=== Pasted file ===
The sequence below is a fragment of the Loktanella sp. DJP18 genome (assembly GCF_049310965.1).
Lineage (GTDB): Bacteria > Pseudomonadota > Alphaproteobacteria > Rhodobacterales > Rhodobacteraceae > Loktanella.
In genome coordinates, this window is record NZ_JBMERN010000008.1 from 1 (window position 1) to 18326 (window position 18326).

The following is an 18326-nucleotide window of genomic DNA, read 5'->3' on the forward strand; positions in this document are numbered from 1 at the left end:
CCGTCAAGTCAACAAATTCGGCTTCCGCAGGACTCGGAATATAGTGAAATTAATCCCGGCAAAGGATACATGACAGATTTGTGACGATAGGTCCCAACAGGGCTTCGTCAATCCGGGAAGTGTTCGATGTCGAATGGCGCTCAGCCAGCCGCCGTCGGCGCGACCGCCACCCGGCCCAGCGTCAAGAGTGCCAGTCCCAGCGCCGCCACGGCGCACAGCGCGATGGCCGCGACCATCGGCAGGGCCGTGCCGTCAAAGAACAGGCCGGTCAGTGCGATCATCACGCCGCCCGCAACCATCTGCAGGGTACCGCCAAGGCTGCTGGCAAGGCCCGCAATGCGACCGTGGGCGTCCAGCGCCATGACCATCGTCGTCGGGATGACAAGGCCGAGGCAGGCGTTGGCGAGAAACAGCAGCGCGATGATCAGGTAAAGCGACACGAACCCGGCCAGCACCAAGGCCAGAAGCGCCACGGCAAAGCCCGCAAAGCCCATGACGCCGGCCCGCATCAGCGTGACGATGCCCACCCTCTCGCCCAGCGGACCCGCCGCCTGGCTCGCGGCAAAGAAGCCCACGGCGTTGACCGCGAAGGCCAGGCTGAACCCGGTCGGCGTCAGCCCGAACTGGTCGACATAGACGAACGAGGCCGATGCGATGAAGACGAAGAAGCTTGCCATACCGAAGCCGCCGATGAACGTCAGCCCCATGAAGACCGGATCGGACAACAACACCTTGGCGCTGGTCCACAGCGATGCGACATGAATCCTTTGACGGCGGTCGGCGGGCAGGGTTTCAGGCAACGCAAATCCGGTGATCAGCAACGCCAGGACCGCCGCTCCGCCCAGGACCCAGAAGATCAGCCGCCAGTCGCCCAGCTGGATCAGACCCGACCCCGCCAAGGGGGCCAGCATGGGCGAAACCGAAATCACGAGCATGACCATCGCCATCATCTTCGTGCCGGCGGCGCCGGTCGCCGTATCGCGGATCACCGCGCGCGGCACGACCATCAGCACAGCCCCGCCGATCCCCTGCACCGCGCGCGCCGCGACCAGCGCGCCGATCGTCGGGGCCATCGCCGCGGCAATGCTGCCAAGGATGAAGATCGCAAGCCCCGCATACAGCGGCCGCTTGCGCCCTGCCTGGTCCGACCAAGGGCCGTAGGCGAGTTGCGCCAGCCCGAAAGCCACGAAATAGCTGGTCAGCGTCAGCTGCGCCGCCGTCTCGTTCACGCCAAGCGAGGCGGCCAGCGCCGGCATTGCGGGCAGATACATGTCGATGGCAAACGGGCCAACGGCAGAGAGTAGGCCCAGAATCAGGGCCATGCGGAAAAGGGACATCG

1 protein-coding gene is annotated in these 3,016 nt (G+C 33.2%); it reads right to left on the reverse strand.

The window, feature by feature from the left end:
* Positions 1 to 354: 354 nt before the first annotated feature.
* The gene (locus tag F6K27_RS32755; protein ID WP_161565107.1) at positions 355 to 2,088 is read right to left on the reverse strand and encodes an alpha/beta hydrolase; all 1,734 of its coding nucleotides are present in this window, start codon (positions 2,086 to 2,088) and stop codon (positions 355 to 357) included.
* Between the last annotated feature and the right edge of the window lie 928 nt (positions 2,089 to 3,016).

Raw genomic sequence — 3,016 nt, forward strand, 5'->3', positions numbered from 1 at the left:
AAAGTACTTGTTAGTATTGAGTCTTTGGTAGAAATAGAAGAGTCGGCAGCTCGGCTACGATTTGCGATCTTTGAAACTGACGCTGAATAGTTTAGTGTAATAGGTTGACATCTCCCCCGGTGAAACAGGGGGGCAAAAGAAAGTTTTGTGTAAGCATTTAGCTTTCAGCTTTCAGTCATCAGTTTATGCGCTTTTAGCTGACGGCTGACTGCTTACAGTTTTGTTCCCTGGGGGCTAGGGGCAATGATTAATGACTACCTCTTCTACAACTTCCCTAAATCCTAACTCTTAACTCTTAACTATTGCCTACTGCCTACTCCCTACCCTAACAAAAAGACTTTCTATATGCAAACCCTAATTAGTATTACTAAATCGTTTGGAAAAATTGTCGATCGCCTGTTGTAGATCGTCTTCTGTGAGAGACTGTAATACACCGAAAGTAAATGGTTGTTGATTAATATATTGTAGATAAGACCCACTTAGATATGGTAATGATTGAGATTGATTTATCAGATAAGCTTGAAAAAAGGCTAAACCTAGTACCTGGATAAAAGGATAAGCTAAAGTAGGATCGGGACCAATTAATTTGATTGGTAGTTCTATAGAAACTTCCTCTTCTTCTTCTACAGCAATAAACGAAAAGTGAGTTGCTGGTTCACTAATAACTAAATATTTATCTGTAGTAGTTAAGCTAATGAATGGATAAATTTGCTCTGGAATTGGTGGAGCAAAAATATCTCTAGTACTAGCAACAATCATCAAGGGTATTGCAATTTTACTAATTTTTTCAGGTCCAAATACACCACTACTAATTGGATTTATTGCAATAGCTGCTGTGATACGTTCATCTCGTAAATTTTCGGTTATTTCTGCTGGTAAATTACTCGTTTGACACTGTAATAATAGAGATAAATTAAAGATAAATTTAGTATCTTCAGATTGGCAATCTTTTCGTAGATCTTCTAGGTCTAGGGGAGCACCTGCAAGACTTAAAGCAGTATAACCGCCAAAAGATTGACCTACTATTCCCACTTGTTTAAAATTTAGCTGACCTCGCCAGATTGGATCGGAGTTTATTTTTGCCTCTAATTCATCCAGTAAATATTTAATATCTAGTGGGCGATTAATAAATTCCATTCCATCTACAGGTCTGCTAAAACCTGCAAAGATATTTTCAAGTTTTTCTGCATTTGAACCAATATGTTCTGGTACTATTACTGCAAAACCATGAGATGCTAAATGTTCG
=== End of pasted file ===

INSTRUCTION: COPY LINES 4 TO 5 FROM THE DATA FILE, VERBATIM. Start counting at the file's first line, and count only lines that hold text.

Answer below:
The following is an 18326-nucleotide window of genomic DNA, read 5'->3' on the forward strand; positions in this document are numbered from 1 at the left end:
CCGTCAAGTCAACAAATTCGGCTTCCGCAGGACTCGGAATATAGTGAAATTAATCCCGGCAAAGGATACATGACAGATTTGTGACGATAGGTCCCAACAGGGCTTCGTCAATCCGGGAAGTGTTCGATGTCGAATGGCGCTCAGCCAGCCGCCGTCGGCGCGACCGCCACCCGGCCCAGCGTCAAGAGTGCCAGTCCCAGCGCCGCCACGGCGCACAGCGCGATGGCCGCGACCATCGGCAGGGCCGTGCCGTCAAAGAACAGGCCGGTCAGTGCGATCATCACGCCGCCCGCAACCATCTGCAGGGTACCGCCAAGGCTGCTGGCAAGGCCCGCAATGCGACCGTGGGCGTCCAGCGCCATGACCATCGTCGTCGGGATGACAAGGCCGAGGCAGGCGTTGGCGAGAAACAGCAGCGCGATGATCAGGTAAAGCGACACGAACCCGGCCAGCACCAAGGCCAGAAGCGCCACGGCAAAGCCCGCAAAGCCCATGACGCCGGCCCGCATCAGCGTGACGATGCCCACCCTCTCGCCCAGCGGACCCGCCGCCTGGCTCGCGGCAAAGAAGCCCACGGCGTTGACCGCGAAGGCCAGGCTGAACCCGGTCGGCGTCAGCCCGAACTGGTCGACATAGACGAACGAGGCCGATGCGATGAAGACGAAGAAGCTTGCCATACCGAAGCCGCCGATGAACGTCAGCCCCATGAAGACCGGATCGGACAACAACACCTTGGCGCTGGTCCACAGCGATGCGACATGAATCCTTTGACGGCGGTCGGCGGGCAGGGTTTCAGGCAACGCAAATCCGGTGATCAGCAACGCCAGGACCGCCGCTCCGCCCAGGACCCAGAAGATCAGCCGCCAGTCGCCCAGCTGGATCAGACCCGACCCCGCCAAGGGGGCCAGCATGGGCGAAACCGAAATCACGAGCATGACCATCGCCATCATCTTCGTGCCGGCGGCGCCGGTCGCCGTATCGCGGATCACCGCGCGCGGCACGACCATCAGCACAGCCCCGCCGATCCCCTGCACCGCGCGCGCCGCGACCAGCGCGCCGATCGTCGGGGCCATCGCCGCGGCAATGCTGCCAAGGATGAAGATCGCAAGCCCCGCATACAGCGGCCGCTTGCGCCCTGCCTGGTCCGACCAAGGGCCGTAGGCGAGTTGCGCCAGCCCGAAAGCCACGAAATAGCTGGTCAGCGTCAGCTGCGCCGCCGTCTCGTTCACGCCAAGCGAGGCGGCCAGCGCCGGCATTGCGGGCAGATACATGTCGATGGCAAACGGGCCAACGGCAGAGAGTAGGCCCAGAATCAGGGCCATGCGGAAAAGGGACATCG